After four days my finger wasn't getting any better. When I was cleaning up after lunch today, I hit the cut and it started bleeding again. I needed to try a new tactic, so today I employed an old folk remedy and used sugar on a cut.

According to this article, sugar is a safe treatment for wounds. Sugar contains natural antibiotics, and it speeds the healing of the skin tissue. It's also cheap and easy to use. I cleaned my finger with soap and water, smeared some triple antibiotic on it, and sprinkled a little sugar on top until the wound was completely covered. After I wrapped the area with a bandage, it stung for a few minutes, then the stinging stopped and my finger started feeling better. Later in the afternoon I got the bandage wet while washing my hands. I took it off and noticed my finger looked less red and puffy, so I went through the whole procedure again.

I got my hands wet again cooking dinner (are you starting to see a pattern?) and needed a dry bandage. Much to my surprise, the scrape on my finger had healed more in a few hours today than it had in the last four days! The deep red had been replaced by pink, and it didn't hurt at all. I repeated the cleaning and sugaring process once more; it will be interesting to see what it looks like in the morning. That is, if I can keep my hands dry until tomorrow.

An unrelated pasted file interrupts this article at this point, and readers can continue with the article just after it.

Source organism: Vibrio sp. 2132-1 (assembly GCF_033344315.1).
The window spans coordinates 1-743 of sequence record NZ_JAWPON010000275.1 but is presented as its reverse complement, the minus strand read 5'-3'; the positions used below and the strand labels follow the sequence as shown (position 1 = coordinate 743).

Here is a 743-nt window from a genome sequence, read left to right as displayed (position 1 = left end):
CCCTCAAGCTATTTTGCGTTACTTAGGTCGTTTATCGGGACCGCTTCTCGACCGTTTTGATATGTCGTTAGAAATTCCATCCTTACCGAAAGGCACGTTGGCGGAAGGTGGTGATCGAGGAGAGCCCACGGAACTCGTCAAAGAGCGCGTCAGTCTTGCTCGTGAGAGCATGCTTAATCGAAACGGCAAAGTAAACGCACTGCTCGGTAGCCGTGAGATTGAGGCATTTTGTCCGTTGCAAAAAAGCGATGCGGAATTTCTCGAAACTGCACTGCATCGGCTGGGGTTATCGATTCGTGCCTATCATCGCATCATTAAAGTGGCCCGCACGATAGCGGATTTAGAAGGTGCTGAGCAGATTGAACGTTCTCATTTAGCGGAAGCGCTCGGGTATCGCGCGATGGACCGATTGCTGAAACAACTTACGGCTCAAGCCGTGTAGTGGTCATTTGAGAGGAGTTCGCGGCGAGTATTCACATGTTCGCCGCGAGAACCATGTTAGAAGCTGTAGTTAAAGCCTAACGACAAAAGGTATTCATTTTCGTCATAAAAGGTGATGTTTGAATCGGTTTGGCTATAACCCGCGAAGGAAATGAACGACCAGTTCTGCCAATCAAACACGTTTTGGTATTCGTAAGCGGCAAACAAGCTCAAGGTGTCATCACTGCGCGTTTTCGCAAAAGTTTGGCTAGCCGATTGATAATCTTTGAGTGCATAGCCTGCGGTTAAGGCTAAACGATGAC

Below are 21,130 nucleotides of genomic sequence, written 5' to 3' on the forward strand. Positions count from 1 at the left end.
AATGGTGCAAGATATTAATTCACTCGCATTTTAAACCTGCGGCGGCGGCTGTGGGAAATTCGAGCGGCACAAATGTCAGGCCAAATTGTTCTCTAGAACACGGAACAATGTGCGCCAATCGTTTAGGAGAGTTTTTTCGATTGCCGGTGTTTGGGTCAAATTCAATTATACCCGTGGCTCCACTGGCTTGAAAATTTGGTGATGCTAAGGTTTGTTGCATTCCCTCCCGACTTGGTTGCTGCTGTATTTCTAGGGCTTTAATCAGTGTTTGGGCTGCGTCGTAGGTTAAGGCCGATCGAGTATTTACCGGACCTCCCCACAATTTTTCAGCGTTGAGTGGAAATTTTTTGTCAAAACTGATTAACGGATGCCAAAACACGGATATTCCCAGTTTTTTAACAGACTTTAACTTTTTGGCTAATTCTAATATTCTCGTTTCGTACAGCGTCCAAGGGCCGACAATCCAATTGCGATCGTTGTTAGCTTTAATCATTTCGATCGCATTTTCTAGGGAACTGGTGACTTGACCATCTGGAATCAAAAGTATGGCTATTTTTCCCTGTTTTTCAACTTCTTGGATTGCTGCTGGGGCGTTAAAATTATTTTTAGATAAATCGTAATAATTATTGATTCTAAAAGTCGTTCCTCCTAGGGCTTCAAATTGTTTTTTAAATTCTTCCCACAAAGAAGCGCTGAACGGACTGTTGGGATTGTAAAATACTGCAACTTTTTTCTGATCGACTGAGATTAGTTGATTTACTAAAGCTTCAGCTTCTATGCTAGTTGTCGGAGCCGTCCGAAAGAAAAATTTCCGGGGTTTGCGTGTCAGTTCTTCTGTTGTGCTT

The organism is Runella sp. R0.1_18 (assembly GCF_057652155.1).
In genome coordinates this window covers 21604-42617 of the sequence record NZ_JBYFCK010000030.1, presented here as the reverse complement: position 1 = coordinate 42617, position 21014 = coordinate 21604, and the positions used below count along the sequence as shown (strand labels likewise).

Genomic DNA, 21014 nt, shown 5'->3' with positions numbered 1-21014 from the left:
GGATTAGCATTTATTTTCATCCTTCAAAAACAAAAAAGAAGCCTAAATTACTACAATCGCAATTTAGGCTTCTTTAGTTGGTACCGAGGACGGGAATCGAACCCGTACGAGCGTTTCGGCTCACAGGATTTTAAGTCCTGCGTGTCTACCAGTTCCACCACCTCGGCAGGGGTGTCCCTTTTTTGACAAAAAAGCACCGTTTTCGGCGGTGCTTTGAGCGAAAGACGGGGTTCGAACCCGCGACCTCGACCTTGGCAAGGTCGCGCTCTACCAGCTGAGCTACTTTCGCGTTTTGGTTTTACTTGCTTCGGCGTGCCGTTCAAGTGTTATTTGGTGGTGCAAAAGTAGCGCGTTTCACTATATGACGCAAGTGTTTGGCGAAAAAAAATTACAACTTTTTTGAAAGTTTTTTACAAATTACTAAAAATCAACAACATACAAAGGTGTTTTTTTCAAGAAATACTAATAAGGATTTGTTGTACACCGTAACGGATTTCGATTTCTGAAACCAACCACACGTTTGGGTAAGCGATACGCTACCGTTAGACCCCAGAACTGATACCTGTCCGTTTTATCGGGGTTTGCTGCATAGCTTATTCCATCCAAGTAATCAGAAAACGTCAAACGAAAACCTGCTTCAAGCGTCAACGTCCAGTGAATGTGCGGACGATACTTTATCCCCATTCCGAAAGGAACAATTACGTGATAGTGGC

Tuesday, February 17, 2009

Futoshiki Fever

I'm much better at reading and writing than math and logic. However, today I completed a futoshiki puzzle.

Futoshiki is a logic puzzle game from Japan. It's similar to Sudoko in that it involves numbers arranged in a square. A five-square puzzle (the most common size) uses the numbers one to five, which must be placed in each row and each column without any repeats. However, it's different because there are less than (<) and greater than (>) signs between some of the squares that have to be obeyed and factored into the number placement.

There was a futoshiki puzzle in the back of a magazine I was leafing through today. I decided to give it a try, so I grabbed a pencil and eraser and got ready to be frustrated; it usually takes me a lot of trial and error to get these types of brainteasers correct. This one must have been very easy, because much to my surprise I finished it in less than ten minutes!

Monday, February 16, 2009

Slap Shot

For Valentine's Day I got Tony tickets to a St. Louis Blues hockey game. Tonight we had an early dinner, and then went over to the Scottrade Center and saw the Blues beat the New York Rangers.

I got a great deal on the tickets, because of a promotion the Blues are running. The Fan Bailout Plan sells a portion of the tickets for each game at a reduced price. Our seats were about a dozen rows from the ice, at the end of the rink where the Blues attacked in the first and third period.